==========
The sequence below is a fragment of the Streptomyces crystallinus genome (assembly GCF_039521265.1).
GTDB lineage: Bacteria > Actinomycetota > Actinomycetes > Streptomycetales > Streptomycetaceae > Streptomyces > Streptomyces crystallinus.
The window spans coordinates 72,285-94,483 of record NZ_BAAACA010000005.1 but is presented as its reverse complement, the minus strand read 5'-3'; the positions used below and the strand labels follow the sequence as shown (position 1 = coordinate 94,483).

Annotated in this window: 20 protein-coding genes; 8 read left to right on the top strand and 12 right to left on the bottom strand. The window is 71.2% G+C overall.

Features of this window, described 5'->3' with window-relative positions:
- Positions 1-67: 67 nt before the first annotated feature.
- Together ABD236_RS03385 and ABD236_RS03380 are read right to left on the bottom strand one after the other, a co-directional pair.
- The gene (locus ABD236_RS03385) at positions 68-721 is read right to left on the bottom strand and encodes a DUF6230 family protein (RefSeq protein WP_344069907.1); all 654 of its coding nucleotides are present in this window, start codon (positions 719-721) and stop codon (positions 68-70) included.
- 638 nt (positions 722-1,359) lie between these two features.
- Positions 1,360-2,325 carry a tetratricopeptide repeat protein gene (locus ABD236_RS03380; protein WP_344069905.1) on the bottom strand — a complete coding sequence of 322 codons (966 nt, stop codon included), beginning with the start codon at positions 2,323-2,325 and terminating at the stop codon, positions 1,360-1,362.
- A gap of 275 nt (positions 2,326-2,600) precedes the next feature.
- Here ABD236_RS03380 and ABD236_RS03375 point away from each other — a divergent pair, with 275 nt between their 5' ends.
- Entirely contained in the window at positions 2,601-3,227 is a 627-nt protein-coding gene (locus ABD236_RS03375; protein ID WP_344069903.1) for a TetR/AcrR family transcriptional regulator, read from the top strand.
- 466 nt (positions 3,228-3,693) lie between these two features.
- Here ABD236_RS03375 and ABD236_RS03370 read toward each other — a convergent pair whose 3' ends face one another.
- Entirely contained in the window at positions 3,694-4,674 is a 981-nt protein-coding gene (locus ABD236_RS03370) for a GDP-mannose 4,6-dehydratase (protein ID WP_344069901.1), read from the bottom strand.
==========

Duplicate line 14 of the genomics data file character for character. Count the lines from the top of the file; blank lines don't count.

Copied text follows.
- 466 nt (positions 3,228-3,693) lie between these two features.